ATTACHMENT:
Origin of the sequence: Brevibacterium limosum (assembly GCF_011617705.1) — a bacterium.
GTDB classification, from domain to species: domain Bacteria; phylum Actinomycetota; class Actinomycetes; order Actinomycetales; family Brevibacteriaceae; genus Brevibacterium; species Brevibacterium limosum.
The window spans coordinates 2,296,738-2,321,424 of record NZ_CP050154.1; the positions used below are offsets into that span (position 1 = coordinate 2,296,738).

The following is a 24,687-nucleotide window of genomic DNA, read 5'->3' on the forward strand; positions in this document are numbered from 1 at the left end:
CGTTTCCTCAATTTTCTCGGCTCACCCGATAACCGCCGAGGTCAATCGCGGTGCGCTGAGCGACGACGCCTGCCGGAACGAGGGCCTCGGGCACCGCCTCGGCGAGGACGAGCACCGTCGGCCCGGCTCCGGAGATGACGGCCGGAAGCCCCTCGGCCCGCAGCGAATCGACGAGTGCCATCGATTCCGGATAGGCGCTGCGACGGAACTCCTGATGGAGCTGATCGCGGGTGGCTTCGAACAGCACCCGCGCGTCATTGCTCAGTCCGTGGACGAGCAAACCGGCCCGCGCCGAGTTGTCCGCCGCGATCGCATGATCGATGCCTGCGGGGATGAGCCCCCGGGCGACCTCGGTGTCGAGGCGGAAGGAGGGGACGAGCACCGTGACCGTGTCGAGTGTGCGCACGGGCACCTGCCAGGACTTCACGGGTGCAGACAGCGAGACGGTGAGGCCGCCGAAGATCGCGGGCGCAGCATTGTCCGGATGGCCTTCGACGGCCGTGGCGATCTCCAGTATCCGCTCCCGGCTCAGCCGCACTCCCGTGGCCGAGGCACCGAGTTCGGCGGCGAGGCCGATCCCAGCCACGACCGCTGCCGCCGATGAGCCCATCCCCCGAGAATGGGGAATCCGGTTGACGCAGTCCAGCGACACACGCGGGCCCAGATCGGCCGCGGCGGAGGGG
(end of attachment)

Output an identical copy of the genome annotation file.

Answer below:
Origin of the sequence: Brevibacterium limosum (assembly GCF_011617705.1) — a bacterium.
GTDB classification, from domain to species: domain Bacteria; phylum Actinomycetota; class Actinomycetes; order Actinomycetales; family Brevibacteriaceae; genus Brevibacterium; species Brevibacterium limosum.
The window spans coordinates 2,296,738-2,321,424 of record NZ_CP050154.1; the positions used below are offsets into that span (position 1 = coordinate 2,296,738).

The following is a 24,687-nucleotide window of genomic DNA, read 5'->3' on the forward strand; positions in this document are numbered from 1 at the left end:
CGTTTCCTCAATTTTCTCGGCTCACCCGATAACCGCCGAGGTCAATCGCGGTGCGCTGAGCGACGACGCCTGCCGGAACGAGGGCCTCGGGCACCGCCTCGGCGAGGACGAGCACCGTCGGCCCGGCTCCGGAGATGACGGCCGGAAGCCCCTCGGCCCGCAGCGAATCGACGAGTGCCATCGATTCCGGATAGGCGCTGCGACGGAACTCCTGATGGAGCTGATCGCGGGTGGCTTCGAACAGCACCCGCGCGTCATTGCTCAGTCCGTGGACGAGCAAACCGGCCCGCGCCGAGTTGTCCGCCGCGATCGCATGATCGATGCCTGCGGGGATGAGCCCCCGGGCGACCTCGGTGTCGAGGCGGAAGGAGGGGACGAGCACCGTGACCGTGTCGAGTGTGCGCACGGGCACCTGCCAGGACTTCACGGGTGCAGACAGCGAGACGGTGAGGCCGCCGAAGATCGCGGGCGCAGCATTGTCCGGATGGCCTTCGACGGCCGTGGCGATCTCCAGTATCCGCTCCCGGCTCAGCCGCACTCCCGTGGCCGAGGCACCGAGTTCGGCGGCGAGGCCGATCCCAGCCACGACCGCTGCCGCCGATGAGCCCATCCCCCGAGAATGGGGAATCCGGTTGACGCAGTCCAGCGACACACGCGGGCCCAGATCGGCCGCGGCGGAGGGG